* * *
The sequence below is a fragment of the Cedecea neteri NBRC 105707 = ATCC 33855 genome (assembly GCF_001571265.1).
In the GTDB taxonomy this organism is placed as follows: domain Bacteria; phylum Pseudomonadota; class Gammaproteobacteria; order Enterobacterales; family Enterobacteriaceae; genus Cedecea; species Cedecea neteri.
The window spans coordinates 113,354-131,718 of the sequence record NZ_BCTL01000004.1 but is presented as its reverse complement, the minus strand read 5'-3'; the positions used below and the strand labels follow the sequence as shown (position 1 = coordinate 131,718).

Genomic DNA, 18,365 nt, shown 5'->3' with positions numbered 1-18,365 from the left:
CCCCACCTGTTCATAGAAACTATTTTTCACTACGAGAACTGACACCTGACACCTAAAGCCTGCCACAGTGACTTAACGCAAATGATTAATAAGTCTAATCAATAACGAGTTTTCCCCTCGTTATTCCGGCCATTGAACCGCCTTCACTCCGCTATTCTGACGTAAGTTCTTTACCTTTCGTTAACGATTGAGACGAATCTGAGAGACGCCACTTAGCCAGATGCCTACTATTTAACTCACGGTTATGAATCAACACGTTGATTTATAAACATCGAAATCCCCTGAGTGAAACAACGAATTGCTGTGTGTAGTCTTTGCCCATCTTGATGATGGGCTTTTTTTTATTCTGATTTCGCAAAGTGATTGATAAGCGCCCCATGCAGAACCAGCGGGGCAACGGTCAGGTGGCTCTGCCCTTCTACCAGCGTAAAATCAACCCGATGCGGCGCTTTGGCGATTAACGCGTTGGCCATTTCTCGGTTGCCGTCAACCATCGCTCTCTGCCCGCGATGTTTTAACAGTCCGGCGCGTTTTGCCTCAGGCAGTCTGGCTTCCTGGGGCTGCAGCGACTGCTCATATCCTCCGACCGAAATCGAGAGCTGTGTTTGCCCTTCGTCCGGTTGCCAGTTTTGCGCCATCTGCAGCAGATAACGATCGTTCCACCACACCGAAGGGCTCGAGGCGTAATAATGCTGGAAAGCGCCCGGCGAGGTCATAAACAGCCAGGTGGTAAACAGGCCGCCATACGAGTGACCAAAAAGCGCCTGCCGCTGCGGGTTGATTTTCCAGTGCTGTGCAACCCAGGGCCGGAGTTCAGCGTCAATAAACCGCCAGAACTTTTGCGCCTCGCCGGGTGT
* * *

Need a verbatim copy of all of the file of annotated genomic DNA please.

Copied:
The sequence below is a fragment of the Cedecea neteri NBRC 105707 = ATCC 33855 genome (assembly GCF_001571265.1).
In the GTDB taxonomy this organism is placed as follows: domain Bacteria; phylum Pseudomonadota; class Gammaproteobacteria; order Enterobacterales; family Enterobacteriaceae; genus Cedecea; species Cedecea neteri.
The window spans coordinates 113,354-131,718 of the sequence record NZ_BCTL01000004.1 but is presented as its reverse complement, the minus strand read 5'-3'; the positions used below and the strand labels follow the sequence as shown (position 1 = coordinate 131,718).

Genomic DNA, 18,365 nt, shown 5'->3' with positions numbered 1-18,365 from the left:
CCCCACCTGTTCATAGAAACTATTTTTCACTACGAGAACTGACACCTGACACCTAAAGCCTGCCACAGTGACTTAACGCAAATGATTAATAAGTCTAATCAATAACGAGTTTTCCCCTCGTTATTCCGGCCATTGAACCGCCTTCACTCCGCTATTCTGACGTAAGTTCTTTACCTTTCGTTAACGATTGAGACGAATCTGAGAGACGCCACTTAGCCAGATGCCTACTATTTAACTCACGGTTATGAATCAACACGTTGATTTATAAACATCGAAATCCCCTGAGTGAAACAACGAATTGCTGTGTGTAGTCTTTGCCCATCTTGATGATGGGCTTTTTTTTATTCTGATTTCGCAAAGTGATTGATAAGCGCCCCATGCAGAACCAGCGGGGCAACGGTCAGGTGGCTCTGCCCTTCTACCAGCGTAAAATCAACCCGATGCGGCGCTTTGGCGATTAACGCGTTGGCCATTTCTCGGTTGCCGTCAACCATCGCTCTCTGCCCGCGATGTTTTAACAGTCCGGCGCGTTTTGCCTCAGGCAGTCTGGCTTCCTGGGGCTGCAGCGACTGCTCATATCCTCCGACCGAAATCGAGAGCTGTGTTTGCCCTTCGTCCGGTTGCCAGTTTTGCGCCATCTGCAGCAGATAACGATCGTTCCACCACACCGAAGGGCTCGAGGCGTAATAATGCTGGAAAGCGCCCGGCGAGGTCATAAACAGCCAGGTGGTAAACAGGCCGCCATACGAGTGACCAAAAAGCGCCTGCCGCTGCGGGTTGATTTTCCAGTGCTGTGCAACCCAGGGCCGGAGTTCAGCGTCAATAAACCGCCAGAACTTTTGCGCCTCGCCGGGTGT